Maha Prajnaparamita Sastra

by Gelongma Karma Migme Chödrön | 2001 | 940,961 words

This page describes “qualities of the moralities to be recollected” as written by Nagarjuna in his Maha-prajnaparamita-sastra (lit. “the treatise on the great virtue of wisdom”) in the 2nd century. This book, written in five volumes, represents an encyclopedia on Buddhism as well as a commentary on the Pancavimsatisahasrika Prajnaparamita.

IV.2. Qualities of the Moralities to be recollected

The yogin recollects pure morality (viśuddhaśīla).

[According to the sūtras]: “The faultless moralities (śīlāny akhaṇḍāni), the moralities without cracks (acchidrāṇi), the moralities without rifts (aśabalāni), the unvarying moralities (akalamāṣāṇi), the liberating moralities (bhujiṣyāṇi), the [226a] moralities without careless attachment (aparāmṛṣṭāni), the moralities praised by the sages (vijñapraśastāni) and without defects (agarhitāni)[1] are pure morality.”

[1–2) Śīlāny akhaṇḍāny acchidrāṇi]. – What are the faultless (akhaṇḍa) moralities?

a. If, with the excepton of the four grave offenses formulated in the fivefold discipline (pañcaśīla), one violates all the other serious precepts, this is a violation ‘with faults’ (khaṇḍa). The other wrongdoings are ‘cracks ‘ (chidra).

b. Moreover, the physical wrongdoings (kāyikāpatti) are called ‘defects’ and the vocal wrongdoings are called ‘rifts’.

c. Finally, the great sins are called ‘defects’ (defeats?) and the small wrongdoings are called ‘cracks’.

[3) Śīlāny aśabalāni]. – If the good mind (kuśalacitta) is turned toward nirvāṇa and prevents the fetters (saṃyojana) and the various faulty examinations (vitarka) and subtle analyses (vicāra) from gaining access, there is morality ‘without rifts’ (aśabala).

[4) Śīlāny akalmāṣāṇi]. – If the mind goes [alternately] in two directions, sometimes toward nirvāṇa and sometimes toward saṃsāra, there is ‘varying’ morality (kalmāṣa). [If the mind goes exclusively toward nirvāṇa, there is ‘unvarying’ morality (akalmāṣa)].

[5) Śīlāni bhujiṣyāṇi]. – Following morality, not following after external conditions (bāhyapratyaya), like the independent (svatantra) unfettered man, observing pure morality without being enslaved by desire (tṛṣṇādāsya), this is ‘liberating morality’ (bhujiṣya).

[6) Śīlāny aparāmṛṣṭāni]. – In the face of morality, the yogin does not undergo the fetter of lust (rāga), pride (māna), etc. He knows the true nature (bhūtalakṣaṇa) of morality (śīlaninittani nodgṛhṇāti). If he grasps the characteristics of morality, he would be like a prisoner held by manacles who, even after having been pardoned, remains attached to his golden manacles. The person attached [to his own morality] by the passion of love is as if in prison: even if he manages to escape, he remains attached (sakta) to the morality like golden fetters. But the yogin who knows that morality is cause and condition for purity (anāsravahetupratyaya) does not experience this attachment [to morality itself] and is liberated, free of fetters: this is what is called morality ‘without thoughtless attachment’ (aparāmṛṣṭa).[2]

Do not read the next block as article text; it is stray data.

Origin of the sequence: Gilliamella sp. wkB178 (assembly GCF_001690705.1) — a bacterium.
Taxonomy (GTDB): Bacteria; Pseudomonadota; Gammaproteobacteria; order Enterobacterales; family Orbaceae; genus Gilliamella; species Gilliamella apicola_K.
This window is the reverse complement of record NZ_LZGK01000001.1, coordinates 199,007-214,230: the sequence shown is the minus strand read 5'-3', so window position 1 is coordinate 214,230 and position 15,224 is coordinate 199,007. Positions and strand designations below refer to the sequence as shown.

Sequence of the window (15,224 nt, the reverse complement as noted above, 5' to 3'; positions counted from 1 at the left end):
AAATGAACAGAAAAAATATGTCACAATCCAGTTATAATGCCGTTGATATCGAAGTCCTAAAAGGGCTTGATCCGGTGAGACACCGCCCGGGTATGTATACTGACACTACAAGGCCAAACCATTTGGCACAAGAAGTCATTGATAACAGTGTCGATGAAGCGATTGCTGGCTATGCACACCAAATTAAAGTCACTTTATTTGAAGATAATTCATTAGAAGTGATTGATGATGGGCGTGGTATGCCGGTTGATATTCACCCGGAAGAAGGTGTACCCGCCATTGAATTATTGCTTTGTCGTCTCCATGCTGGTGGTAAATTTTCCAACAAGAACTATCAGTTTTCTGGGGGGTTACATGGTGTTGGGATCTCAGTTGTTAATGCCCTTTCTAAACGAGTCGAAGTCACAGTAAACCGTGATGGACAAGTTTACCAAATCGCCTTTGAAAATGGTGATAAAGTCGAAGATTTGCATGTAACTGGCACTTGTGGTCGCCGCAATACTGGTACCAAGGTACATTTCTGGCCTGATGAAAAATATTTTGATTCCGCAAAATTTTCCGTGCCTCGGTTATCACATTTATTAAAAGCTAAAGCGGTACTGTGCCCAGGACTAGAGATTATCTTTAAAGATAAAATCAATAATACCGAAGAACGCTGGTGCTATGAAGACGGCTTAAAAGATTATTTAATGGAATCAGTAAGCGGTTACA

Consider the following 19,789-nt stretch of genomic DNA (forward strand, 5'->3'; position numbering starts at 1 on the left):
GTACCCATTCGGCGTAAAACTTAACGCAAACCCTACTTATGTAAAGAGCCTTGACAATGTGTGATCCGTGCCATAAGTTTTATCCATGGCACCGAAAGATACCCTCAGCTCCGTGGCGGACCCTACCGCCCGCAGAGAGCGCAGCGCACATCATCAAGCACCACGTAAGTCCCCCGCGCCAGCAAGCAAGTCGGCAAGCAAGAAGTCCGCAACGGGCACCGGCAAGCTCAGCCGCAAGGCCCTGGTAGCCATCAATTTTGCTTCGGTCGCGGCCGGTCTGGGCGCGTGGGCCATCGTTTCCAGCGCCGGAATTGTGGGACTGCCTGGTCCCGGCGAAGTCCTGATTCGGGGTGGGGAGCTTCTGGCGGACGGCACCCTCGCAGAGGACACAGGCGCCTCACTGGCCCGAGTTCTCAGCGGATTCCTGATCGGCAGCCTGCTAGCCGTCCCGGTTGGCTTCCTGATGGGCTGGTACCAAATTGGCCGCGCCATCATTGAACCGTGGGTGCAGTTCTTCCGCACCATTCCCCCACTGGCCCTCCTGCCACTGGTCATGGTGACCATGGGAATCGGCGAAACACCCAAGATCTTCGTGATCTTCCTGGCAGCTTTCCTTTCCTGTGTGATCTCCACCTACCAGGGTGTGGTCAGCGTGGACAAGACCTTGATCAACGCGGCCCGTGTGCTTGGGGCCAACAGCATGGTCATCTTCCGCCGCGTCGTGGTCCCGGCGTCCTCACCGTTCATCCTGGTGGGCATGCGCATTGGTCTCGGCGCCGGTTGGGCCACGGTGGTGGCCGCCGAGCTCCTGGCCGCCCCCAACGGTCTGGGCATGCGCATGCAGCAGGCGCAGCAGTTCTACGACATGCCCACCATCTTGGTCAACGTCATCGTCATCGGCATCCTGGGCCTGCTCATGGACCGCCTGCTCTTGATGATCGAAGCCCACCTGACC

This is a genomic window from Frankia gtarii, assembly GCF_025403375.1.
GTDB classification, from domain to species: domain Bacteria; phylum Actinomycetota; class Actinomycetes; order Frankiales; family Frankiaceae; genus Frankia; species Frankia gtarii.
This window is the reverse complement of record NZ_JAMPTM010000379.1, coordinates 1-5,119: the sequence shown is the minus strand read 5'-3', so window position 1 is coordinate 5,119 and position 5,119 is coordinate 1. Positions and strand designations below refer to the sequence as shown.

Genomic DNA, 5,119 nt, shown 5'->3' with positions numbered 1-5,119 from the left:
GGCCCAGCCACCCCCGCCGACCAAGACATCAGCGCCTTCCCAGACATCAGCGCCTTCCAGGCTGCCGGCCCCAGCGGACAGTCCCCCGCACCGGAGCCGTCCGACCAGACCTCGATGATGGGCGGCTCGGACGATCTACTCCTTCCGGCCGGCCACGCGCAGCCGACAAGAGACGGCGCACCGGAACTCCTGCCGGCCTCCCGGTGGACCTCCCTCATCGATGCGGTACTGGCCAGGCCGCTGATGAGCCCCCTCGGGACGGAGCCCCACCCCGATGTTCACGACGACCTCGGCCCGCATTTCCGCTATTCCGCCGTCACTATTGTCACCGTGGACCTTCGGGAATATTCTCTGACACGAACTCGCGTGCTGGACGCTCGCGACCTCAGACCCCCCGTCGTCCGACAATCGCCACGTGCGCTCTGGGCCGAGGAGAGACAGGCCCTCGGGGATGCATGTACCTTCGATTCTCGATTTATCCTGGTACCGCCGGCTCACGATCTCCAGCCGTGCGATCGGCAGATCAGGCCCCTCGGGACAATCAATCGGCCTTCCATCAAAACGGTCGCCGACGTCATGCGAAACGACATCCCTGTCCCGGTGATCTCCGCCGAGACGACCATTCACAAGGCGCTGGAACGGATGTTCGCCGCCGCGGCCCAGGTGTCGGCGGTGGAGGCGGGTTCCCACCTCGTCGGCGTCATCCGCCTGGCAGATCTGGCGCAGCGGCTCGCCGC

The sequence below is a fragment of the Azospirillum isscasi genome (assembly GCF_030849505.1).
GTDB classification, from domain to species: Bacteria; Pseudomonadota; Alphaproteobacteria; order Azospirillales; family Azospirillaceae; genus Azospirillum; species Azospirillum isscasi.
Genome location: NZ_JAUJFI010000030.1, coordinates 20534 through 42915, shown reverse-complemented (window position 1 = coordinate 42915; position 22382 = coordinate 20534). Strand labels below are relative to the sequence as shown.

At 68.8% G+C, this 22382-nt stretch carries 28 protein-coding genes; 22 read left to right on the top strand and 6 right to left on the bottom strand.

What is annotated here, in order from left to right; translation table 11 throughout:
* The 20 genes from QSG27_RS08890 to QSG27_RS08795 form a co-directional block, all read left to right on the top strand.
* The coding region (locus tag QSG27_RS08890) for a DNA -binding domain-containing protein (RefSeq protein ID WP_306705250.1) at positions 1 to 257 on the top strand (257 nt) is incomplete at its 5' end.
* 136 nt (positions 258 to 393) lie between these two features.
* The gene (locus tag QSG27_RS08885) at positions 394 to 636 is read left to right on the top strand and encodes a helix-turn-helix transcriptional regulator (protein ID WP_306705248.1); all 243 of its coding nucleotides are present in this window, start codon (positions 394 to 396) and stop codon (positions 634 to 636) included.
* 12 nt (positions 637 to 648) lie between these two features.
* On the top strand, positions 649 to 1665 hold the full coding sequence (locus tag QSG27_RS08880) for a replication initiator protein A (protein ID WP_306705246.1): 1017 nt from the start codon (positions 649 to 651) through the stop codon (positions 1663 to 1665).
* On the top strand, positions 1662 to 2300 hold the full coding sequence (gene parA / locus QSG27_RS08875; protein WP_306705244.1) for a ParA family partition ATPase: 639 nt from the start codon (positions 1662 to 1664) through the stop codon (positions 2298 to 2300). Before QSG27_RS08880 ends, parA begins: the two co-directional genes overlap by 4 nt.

[7) Śīlāni vijñapraśastāni]. – These are the moralities praised by the Buddhas, the bodhisattvas, the pratyekabuddhas and the śrāvakas. If the yogin practices such morality, uses such morality, these are the moralities ‘praised by the sages’ (vijñapraśasta).

The moralities of the heretics (tīrthikaśīla) are the moralities of the bull (gośīla), the deer (mṛgaśīla), the dog (kukkuraśīla),[3] the flesh-eating demons (rākṣasaśīla), the mute (mūkaśīla), the deaf (badhiraśīla): these moralities are not praised by the sages; they are cruel and do not bring any good retribution (vipāka).

Furthermore, among the three kinds of morality, pure morality (anāsravaśīla) is praised by the sages. It is indestructible, unchanging and, by depending on this morality, one obtains true wisdom: therefore it is the morality ‘praised by the sages’.

Pure morality is of three kinds: it is, as the Buddha said, right speech (samyagvāc), right action (samyakkarmānta) and right livelihood (samyagājīva).[4] The meaning of this threefold activity has been explained (p. 1182F) in regard to the eightfold noble Path (āryāṣṭāṅgika mārga). It is necessary to continue this explanation fully here.

Footnotes and references:

1.

See the preliminary note to the present chapter, p. 1332F. Here Kumārajīva translates the canonical terms rather freely. The latter are explained literally in Visuddimagga, ed. Warren, p. 182–183.

2.

The Buddha several times has condemned the unjustified trust in the efficacy of rituals and vows (śīlavrataparāmarśa): cf. Vinaya, I, p. 184; Majjhima, I, p. 433; Anguttara, III, p. 377; IV, p. 144.

3.

Heretics having taken the vow of living in the manner of a given animal. Majjhima, I, p. 387 mentions a Puṇṇa who was a govatika, a Seniya who was a kukkuruvatika, etc. See also Dīgha, III, p. 6–7; Comm. On the Majjhima, III, p. 100; Nettipakaraṇa, p. 99.

4.

Majjhima, I, p. 301: Yā c’āvuso Visakha sammāvācā yo ca sammākammanto yo ca sammā ājīvo, ime dhammā sīlakkhandhe saṅgahītā.